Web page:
With the Blue Jays set to assign Nolan to one of their minor league affiliates on Saturday, he won’t be eligible to return to the Badgers roster under Ontario University Athletics rules.
Wednesday, June 12, 2019 | Posted by Milica Petkovic
Associate Professor of Communication, Popular Culture and Film, Jennifer Good wrote a piece published Monday, June 10 in The Conversation about how media literacy should become a fundamental component of education through all levels of schooling.
From fictitious organizations posting polarizing messages on Facebook to robustly researched news stories being labelled “fake,” the pervasive power and importance of the media are clear.
And yet what is most concerning is not that fictitious stories are being shared as “real” and well-researched stories are labelled “fake.” Rather, the biggest problem is the lack of stories about how to thoughtfully address the situation not only through media regulation but also through education.
By focusing on media challenges one at a time as they arise, an opportunity is being missed to address the media’s messages and power systemically. Instead, in something akin to a “whack-a-mole” game, problems with social media are treated as isolated issues that keep popping up.
Continue reading the full article here.
Tuesday, May 21, 2019 | Posted by Milica Petkovic
Communication, Popular Culture and Film professors Anthony Kinik and Christie Milliken will be traveling to the University of British Columbia for the 2019 Film Studies Association of Canada (FSAC) annual conference.
They join Peter Lester, Program Chair and FSAC President who organized this year’s conference. The program includes featured speakers, roundtable discussions, screenings, lectures and panel discussions.
Indigenous Cinemas/Settler Cinemas panel
Industry and Ephemera panel
Eco-cinema and the Environment
Legacies of the NFB
Trauma and Torture in Contemporary Television
Tuesday, May 07, 2019 | Posted by Milica Petkovic
Earlier this year, Assistant Professor Anthony Kinik’s publication, The City Symphony Phenomenon: Cinema, Art, and Urban Modernity Between the Wars inspired a film series at Anthology Film Archives showcasing the city symphonies phenomenon from the 1920s-present. As close consultations with the organization’s curator wrapped, Dr. Kinik was invited to introduce four programs of films during the opening weekend of the series.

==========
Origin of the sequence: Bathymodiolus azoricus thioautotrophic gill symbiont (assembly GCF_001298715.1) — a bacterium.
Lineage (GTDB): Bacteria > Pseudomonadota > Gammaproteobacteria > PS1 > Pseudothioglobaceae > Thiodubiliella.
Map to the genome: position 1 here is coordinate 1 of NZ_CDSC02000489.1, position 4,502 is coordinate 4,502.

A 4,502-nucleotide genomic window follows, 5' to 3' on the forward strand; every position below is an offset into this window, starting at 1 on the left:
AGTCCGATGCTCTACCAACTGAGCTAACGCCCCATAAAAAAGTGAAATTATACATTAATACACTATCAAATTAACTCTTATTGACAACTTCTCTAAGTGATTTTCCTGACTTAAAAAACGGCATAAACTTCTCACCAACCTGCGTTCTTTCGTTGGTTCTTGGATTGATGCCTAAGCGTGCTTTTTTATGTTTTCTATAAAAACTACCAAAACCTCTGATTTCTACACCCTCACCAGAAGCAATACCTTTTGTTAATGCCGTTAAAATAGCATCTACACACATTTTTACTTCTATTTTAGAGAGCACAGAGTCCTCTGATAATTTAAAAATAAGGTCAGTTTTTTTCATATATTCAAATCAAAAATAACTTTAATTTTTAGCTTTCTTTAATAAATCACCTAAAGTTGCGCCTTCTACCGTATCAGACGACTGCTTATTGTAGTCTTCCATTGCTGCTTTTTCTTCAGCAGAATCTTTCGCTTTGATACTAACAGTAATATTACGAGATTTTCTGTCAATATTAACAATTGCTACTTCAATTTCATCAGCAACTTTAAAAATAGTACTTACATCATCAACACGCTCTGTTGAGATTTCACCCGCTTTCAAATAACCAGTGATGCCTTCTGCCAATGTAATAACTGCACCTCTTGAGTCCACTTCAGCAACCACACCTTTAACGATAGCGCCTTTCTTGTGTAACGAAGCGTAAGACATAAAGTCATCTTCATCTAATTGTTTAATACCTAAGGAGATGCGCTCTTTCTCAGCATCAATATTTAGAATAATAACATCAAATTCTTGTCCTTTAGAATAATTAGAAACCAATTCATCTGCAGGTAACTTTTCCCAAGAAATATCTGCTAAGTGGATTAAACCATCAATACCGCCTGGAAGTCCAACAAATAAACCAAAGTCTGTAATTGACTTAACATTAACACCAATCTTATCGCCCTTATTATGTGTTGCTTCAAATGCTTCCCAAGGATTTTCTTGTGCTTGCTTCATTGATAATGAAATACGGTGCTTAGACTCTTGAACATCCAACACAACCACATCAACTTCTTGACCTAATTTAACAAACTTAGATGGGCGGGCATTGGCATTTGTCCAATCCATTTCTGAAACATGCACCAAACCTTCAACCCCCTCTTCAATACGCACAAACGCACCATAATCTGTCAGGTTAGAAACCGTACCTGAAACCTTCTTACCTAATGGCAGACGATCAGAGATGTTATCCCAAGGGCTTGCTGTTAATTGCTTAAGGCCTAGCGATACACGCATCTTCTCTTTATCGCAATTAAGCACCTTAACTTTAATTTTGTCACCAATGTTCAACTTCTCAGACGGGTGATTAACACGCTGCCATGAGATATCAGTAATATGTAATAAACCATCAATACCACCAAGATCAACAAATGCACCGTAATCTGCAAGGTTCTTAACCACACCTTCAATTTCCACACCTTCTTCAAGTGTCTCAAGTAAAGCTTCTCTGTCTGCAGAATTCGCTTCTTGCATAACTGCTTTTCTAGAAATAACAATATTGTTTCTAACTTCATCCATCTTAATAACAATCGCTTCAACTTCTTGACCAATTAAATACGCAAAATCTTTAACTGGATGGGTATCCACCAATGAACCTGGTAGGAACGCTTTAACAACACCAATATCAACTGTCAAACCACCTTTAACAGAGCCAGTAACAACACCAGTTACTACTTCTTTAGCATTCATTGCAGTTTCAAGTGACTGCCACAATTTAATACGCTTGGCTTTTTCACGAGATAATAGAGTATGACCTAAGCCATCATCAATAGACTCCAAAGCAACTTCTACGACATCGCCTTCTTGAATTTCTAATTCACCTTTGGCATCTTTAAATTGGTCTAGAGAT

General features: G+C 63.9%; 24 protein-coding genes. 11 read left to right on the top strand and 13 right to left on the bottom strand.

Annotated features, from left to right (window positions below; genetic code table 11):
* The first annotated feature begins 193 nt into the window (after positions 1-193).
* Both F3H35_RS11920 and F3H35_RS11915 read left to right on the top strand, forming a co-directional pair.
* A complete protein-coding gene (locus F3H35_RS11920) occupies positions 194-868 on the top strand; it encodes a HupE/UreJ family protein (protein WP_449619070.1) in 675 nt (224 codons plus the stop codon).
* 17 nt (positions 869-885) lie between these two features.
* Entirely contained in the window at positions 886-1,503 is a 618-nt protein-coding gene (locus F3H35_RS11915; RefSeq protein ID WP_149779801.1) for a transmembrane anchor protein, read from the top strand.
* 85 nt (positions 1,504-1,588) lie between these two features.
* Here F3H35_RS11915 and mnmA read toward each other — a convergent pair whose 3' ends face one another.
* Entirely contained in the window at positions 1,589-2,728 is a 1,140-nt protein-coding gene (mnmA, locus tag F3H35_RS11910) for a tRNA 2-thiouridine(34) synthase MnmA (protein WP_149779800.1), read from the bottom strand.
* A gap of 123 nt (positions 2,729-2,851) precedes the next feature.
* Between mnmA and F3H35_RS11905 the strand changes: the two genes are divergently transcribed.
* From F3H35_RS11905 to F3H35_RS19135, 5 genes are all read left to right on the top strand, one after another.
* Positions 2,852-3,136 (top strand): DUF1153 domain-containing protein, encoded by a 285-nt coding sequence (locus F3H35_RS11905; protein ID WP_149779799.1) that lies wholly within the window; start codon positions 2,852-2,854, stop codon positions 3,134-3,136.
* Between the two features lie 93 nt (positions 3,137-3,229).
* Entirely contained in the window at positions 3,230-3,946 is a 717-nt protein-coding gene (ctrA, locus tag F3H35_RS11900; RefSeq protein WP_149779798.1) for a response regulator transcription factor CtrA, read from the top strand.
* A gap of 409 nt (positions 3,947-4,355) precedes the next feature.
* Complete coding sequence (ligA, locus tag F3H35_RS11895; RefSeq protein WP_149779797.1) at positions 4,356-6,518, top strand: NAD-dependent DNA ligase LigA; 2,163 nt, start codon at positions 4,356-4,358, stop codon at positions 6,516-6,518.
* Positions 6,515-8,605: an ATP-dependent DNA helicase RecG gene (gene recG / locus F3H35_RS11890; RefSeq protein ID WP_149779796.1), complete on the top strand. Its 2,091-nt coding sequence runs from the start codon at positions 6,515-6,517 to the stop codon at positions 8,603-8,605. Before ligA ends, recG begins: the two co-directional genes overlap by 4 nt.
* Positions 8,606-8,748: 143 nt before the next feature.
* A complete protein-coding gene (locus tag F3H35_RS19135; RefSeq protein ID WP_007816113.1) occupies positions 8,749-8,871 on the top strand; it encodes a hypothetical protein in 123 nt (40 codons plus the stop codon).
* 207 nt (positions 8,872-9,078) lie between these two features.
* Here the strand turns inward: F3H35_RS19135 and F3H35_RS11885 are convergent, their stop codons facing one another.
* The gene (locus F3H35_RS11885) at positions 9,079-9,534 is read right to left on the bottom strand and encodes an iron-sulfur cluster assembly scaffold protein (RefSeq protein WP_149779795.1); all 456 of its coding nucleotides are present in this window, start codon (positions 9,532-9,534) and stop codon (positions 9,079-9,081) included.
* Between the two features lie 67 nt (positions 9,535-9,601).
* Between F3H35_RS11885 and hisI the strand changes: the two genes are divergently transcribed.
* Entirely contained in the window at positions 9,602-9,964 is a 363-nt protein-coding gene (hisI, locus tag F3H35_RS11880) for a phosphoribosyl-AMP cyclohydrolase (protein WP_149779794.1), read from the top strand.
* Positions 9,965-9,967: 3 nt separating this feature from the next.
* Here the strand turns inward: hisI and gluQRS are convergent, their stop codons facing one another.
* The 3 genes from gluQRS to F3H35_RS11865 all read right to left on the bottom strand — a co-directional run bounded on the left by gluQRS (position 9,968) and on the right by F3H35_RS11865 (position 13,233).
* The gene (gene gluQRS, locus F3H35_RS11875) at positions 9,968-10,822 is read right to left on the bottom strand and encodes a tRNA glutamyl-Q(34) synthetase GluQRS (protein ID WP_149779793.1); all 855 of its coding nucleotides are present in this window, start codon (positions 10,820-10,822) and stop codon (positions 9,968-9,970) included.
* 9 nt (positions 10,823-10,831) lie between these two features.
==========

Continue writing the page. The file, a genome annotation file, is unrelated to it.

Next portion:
The highlight was Andre Sauvage’s Etudes Sur Paris (1928). Until now, Kinik had only ever seen the YouTube version. Thanks to Anthology Film Archives, a leading centre for the preservation, study and exhibition of film, he was able to view the newly restored 35mm version.
This weekend marks his return to New York City to introduce some expanded cinema films from Expo 67 at Anthology Film Archives’ “Films for the Fair: The World’s Fair & Cinema” series together with Guillaume Lafleur, Director of Programming at the Cinematheque Quebecois. Dr. Kinik contributed the essay “Celluloid City: Montreal and Multi-screen at Expo 67” to the anthology “Reimagining Cinema: Film at Expo 67” and was part of the research team for the project, Cinema Expo 67.
Film Notes – from Anthology Film Archives
Expo 67 was the most moving-image-saturated Exposition of them all. While the films and installations that attracted the most attention were those that experimented, often boldly, with the possibilities of multiple-screen cinema (and are therefore included in the two multi-screen programs elsewhere in this series), Expo 67’s moving-image works ran the gamut of styles and approaches. This program features some of the single-screen highlights, including William Brind’s city-symphony-like IMPRESSIONS OF EXPO 67, two films exploring the pavilions devoted to Canada’s indigenous culture (as well as the experiences of the Inuit artists and craftspeople who participated in the Fair), John & Faith Hubley’s experimental animation URBANISSIMO, and a section of Jud Yalkut’s film METAMEDIA that was shot at the Expo.
William Brind IMPRESSIONS OF EXPO 67 (1967, 8 min, 35mm-to-digital)
Eva Kolcze & Phil Hoffman BY THE TIME WE GOT TO EXPO (2015, 9 min, digital)
Marc Beaudet THE CANADIAN PAVILION, EXPO 67 (1967, 19 min, 35mm-to-digital)
David Millar AKI’NAME (ON THE WALL) (1968, 22 min, 35mm-to-digital)
Michel Régnier INDIAN MEMENTO (1967, 18 min, 35mm-to-digital)
Hubs Hagen EXPOSITION (1967, 10 min, 16mm. Collection print courtesy of the UCLA Film & Television Archive.)
John & Faith Hubley URBANISSIMO (1967, 6 min, 16mm)
Jud Yalkut EXPO ‘67 (1967, 2 min, 16mm-to-digital, silent)
Total running time: ca. 100 min.